- According to a 2008 study, 46 per cent of women in Kosovo have experienced domestic violence at least once. In 91 percent of the cases the violence was perpetrated by men (mainly husbands). Corresponding laws such as the "Gender Equality Law" or the "Anti-Discrimination Law" were hardly ever applied in practice. Since the Penal Code was revised in 2018 and domestic violence is considered a specific criminal offence, more and more women are reporting domestic violence. This now officially includes physical, psychological, economic or sexualised violence. An important step, because gender-based violence committed in the context of domestic relationships was often treated as a civil law case and perpetrators usually went unpunished.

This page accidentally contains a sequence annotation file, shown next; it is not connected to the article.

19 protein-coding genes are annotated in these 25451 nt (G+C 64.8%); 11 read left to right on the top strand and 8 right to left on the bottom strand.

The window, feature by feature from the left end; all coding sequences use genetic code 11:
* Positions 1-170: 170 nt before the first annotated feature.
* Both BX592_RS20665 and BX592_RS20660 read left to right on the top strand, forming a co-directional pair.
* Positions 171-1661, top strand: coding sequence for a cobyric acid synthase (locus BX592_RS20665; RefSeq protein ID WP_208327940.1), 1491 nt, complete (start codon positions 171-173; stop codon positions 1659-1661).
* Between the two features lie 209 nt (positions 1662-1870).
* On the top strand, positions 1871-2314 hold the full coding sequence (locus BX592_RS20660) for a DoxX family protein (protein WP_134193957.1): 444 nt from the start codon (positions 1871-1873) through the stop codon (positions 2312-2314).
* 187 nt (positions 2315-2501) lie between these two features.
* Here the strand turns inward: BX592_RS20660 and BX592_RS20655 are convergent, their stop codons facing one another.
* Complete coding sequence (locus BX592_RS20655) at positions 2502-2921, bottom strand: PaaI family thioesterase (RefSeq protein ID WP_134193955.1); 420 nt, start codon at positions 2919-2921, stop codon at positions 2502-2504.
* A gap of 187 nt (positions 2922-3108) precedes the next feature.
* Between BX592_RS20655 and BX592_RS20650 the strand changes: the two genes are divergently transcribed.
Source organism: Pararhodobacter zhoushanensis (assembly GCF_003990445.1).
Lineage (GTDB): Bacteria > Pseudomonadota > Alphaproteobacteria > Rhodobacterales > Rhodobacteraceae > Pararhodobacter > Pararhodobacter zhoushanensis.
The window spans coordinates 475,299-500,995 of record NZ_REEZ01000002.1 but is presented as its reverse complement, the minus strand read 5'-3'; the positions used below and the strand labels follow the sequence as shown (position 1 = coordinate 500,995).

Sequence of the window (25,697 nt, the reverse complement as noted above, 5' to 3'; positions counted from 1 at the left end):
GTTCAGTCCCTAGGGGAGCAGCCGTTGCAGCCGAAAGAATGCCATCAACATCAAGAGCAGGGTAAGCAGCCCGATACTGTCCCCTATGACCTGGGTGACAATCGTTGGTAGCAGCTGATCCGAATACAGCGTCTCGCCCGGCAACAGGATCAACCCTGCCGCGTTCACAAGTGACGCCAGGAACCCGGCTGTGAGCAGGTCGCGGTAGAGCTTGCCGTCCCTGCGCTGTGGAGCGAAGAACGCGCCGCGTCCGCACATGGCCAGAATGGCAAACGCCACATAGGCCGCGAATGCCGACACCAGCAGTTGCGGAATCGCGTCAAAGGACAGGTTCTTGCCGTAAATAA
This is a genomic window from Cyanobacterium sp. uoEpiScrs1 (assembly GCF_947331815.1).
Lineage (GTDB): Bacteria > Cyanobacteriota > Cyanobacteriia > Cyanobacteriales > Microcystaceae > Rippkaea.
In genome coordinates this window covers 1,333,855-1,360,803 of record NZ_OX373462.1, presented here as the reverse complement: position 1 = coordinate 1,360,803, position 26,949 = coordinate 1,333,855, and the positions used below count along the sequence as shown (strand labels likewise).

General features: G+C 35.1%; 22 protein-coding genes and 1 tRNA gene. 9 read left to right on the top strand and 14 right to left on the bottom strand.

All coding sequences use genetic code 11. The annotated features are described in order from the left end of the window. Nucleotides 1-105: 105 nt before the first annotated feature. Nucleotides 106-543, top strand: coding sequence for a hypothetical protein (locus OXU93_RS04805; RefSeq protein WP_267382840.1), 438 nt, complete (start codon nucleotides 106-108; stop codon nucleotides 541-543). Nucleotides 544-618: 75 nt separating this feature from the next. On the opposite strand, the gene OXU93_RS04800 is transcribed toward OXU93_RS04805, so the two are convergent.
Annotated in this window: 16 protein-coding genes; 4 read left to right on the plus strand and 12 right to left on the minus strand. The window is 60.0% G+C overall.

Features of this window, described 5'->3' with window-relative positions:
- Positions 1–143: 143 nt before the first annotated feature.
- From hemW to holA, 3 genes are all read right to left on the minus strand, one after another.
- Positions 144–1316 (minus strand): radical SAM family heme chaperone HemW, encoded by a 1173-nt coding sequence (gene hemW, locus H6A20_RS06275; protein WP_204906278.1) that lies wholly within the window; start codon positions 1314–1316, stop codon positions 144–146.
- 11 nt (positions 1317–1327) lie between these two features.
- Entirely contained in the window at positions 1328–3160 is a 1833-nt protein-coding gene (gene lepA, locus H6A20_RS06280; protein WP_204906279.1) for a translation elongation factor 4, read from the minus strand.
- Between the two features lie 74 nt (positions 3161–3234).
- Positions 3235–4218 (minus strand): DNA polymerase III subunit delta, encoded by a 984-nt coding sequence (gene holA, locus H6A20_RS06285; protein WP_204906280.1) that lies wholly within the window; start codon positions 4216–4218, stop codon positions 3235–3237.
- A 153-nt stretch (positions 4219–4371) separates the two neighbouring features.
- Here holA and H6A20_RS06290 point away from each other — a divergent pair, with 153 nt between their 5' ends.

- In Croatia, according to UN Women 13 percent of women are affected by physical or sexualised violence in relationships. The Criminal Code distinguished between rape and "sexual intercourse without consent", according to which, for example, sexualised violence in marriage was not treated as rape and perpetrators got off with low penalties. After nationwide protests in 2019, the government announced that it would toughen the laws.
- 17 percent of women in Serbia have experienced intimate partner violence. There is a law against domestic violence, but it does not offer protection to all those affected. For example, the law does not apply to violence by an ex-partner if there are no children, or if the (ex-)partners do not live in the same household.
(Last updated: 2020)
In 2019 Medica Gjakova held 454 one-to-one psychosocial counselling sessions.